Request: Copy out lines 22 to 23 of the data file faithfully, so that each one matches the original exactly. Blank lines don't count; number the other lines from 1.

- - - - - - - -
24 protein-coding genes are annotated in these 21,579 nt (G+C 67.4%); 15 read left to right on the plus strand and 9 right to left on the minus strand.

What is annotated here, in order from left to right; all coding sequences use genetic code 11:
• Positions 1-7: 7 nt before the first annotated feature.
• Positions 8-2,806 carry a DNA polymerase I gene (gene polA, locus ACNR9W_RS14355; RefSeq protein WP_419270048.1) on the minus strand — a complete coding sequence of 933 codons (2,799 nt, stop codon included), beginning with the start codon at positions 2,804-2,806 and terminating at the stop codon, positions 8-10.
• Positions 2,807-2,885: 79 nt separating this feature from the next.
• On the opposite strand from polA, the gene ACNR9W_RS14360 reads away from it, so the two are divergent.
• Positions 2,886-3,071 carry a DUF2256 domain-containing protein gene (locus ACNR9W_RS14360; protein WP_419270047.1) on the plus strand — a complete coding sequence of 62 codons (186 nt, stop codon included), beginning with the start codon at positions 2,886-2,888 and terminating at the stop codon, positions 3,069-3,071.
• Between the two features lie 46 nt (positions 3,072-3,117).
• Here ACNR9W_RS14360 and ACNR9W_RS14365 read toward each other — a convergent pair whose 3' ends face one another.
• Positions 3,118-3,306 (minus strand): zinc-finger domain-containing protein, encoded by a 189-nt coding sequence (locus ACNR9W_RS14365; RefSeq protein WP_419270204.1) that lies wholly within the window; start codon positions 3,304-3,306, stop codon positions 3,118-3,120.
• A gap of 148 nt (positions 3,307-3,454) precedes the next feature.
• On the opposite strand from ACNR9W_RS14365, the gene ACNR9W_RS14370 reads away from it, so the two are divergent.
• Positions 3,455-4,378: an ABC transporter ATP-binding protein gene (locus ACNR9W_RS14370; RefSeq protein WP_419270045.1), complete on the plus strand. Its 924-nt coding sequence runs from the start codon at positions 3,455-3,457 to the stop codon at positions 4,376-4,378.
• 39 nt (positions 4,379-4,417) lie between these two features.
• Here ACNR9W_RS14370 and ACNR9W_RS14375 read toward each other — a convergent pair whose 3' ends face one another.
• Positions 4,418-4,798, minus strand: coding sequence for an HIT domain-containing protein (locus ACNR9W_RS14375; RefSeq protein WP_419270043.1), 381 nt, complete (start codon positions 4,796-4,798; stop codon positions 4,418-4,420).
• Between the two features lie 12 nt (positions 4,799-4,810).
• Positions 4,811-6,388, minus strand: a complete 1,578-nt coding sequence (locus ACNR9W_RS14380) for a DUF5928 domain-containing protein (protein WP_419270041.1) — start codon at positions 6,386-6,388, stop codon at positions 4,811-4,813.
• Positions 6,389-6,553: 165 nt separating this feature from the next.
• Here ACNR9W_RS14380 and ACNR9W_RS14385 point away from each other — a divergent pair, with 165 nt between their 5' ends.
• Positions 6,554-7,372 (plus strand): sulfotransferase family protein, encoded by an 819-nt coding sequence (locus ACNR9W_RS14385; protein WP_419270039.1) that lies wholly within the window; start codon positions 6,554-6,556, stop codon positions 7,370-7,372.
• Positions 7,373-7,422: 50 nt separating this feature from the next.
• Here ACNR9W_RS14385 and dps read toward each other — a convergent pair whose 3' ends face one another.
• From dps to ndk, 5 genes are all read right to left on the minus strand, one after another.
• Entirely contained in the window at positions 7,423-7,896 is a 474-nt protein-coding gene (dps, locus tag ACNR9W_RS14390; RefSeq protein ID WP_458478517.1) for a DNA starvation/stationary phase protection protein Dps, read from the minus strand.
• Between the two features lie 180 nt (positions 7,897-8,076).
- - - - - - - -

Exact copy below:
• Positions 7,373-7,422: 50 nt separating this feature from the next.
• Here ACNR9W_RS14385 and dps read toward each other — a convergent pair whose 3' ends face one another.